I’ve also been praying consistently that I would find the right kind and the right amount of employment in light of my current health status. On February 26 I asked God to put me and keep me on His path.  On March 30 I prayed that God would show me how much to do and when. On April 21 I prayed that He would help me find my rhythm. On April 22 I asked that God would give me the wisdom to live within the boundaries He has set for me. On May 7 I prayed that He would grant me discernment in my work and in my family. On May 28 I asked that God would give me His pace and direct me to His work.  On June 6 I asked for the physical strength to do the things that He is calling me to. On June 30 I prayed for God’s pace and His way for me.  Lately I have been asking over and over for God to show me how to best use my time in ways that give honor to him.

Let’s digress for a moment to remind ourselves that since April I have been experimenting with employment.  After my ‘time of refreshing’ last fall — a period of time where my health was fairly well-managed, I took a position doing what I love to do — working with children.  For over four months I have been learning and growing along side some exceptionally professional coworkers and some inspiring students at an agency that does intensive instruction in reading, writing, and arithmetic.  But, if I’m going to be honest, the pace has been a little much.  It might have been ok if I hadn’t taken on about a half-dozen students outside of work,  but I just love those students — the ones I meet in libraries and their homes. They are adults, mostly, and some high school students, who need one-on-one coaching in writing and English. Interacting with them feeds me.  I have loved working both at the agency and through my tutoring service, but I have also been exhausted — too depleted to offer much to my family.  Hence, the prayers.

“Show me what you want me to do!” “Teach me how to pace myself.” “How much is enough?” “How much is too much?” “How can my gifts be best put to use?”

I had determined that as we moved into fall, I would reduce my hours at the agency and continue working with six to eight students on my own each week.  That sounded like a workable plan.  And then, amidst all those prayers and cries, came an email offering a direction I wasn’t expecting. It threw me a little.

Over the years, my oldest daughter has often come to me for advice with a Scenario A and a Scenario B — which option should she choose?  She spends time telling me the pros and cons of each alternative and then I usually say something like, “Is there a third option?”   In the last couple of years, she has started to say the same thing to me.  When I say “Should I A or B?” She will say, “What’s the third option?”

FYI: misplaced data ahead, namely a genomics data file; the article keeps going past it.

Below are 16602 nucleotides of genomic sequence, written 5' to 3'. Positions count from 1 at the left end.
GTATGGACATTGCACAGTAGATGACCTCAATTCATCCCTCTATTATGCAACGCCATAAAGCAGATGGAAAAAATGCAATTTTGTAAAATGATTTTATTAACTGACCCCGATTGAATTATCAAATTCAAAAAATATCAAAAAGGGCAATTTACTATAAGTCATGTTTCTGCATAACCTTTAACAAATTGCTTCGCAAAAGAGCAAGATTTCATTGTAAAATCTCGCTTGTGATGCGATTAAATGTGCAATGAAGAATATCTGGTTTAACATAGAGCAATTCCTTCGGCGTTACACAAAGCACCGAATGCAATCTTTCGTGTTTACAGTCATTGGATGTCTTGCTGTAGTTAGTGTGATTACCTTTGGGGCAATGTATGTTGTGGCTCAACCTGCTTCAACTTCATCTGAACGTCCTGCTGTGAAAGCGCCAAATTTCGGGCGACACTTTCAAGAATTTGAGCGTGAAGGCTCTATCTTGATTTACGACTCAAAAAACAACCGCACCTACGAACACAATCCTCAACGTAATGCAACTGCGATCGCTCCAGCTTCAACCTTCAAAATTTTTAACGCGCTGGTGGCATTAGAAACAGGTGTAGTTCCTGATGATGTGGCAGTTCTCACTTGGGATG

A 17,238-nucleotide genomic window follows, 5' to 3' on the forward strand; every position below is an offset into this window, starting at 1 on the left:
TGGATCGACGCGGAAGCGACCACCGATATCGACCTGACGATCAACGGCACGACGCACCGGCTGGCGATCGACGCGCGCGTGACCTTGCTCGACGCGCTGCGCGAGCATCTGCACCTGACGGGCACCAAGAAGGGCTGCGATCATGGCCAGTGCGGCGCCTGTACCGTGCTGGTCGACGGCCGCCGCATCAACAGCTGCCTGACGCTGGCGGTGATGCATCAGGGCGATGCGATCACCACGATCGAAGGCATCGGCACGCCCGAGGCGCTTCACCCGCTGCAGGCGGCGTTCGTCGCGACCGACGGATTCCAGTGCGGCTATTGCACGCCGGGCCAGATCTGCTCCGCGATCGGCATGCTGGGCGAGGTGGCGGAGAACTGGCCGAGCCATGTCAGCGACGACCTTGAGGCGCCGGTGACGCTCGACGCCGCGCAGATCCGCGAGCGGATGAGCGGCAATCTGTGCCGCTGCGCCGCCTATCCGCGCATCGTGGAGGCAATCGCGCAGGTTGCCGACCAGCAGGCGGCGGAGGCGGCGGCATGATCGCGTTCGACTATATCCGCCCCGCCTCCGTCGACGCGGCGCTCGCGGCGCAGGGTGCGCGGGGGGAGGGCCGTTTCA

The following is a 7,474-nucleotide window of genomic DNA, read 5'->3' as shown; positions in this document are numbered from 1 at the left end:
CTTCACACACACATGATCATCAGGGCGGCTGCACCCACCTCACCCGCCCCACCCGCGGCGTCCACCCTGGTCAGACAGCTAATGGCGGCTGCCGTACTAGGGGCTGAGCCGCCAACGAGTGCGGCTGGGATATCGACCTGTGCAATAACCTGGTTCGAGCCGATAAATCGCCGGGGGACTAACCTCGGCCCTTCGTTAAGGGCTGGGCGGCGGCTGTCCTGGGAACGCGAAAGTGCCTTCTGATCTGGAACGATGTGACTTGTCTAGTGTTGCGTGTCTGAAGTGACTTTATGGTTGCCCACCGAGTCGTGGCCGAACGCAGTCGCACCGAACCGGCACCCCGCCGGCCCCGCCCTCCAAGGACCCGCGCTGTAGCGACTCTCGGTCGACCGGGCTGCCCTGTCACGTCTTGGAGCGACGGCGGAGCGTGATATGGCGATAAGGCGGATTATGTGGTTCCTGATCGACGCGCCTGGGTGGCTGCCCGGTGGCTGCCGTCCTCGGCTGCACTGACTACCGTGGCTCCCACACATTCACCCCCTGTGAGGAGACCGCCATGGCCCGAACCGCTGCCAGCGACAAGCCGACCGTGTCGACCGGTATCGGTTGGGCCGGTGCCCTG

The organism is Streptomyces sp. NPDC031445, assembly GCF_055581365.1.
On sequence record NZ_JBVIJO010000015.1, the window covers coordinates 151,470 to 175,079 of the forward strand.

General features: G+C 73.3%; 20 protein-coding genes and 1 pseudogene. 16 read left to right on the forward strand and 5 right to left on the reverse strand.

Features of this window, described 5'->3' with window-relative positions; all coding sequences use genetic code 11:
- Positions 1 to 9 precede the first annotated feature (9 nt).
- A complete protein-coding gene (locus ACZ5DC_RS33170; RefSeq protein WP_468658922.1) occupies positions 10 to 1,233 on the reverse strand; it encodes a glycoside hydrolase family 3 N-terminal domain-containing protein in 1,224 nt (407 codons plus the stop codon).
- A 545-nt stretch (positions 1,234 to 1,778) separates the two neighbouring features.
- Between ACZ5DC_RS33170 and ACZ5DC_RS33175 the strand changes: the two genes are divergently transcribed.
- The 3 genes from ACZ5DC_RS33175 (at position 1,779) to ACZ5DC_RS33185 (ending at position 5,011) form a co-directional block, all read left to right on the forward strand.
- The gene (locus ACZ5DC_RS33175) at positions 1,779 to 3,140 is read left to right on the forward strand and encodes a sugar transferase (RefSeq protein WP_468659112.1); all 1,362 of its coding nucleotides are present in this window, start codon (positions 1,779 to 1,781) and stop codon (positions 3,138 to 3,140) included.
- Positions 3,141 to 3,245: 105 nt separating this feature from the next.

In all my prayers, I was thinking I had the answer.  I knew the current situation, A, was too much; I had determined the alternative, B, would likely solve the problem.  And then, God provided C.

I didn’t know what to do, so I enlisted the battalion and my husband in prayer and dialogue. I tried to stick with option B — my solution.  I really did.  But then I started seeing scenarios in my head that weren’t there before.  I started imagining myself in option C.  I started seeing how option C would provide a pace that I could live with while still providing the interactions that feed me.  I started to see the barriers that I thought existed evaporate.

This morning I told my husband my plan to move toward option C.  A few hours later I sat down at my computer to take some steps in that direction, but as I did so, I shot out a text to the battalion saying that I was moving forward but inviting God to step in and block the way.  It was at that moment that I paused to do my Bible study.  I am not making this up: the theme of today was to ‘not put God to the test’.

He has provided an answer to my prayers.  He has affirmed it through my husband and my prayer support.  Why would I invite him to step in and block the way? Do I need more proof?  Why? Because my faith is small.  Even after He blew my socks off with the answer to my prayers for the family situation.  Even after he provided over and above what was expected in financial aid for our daughter.  Even after he provided a job for our other daughter — one that she didn’t even apply for, doing exactly what she wants to do, in the major city where she wants to live. Even after all that, I still have a very small faith.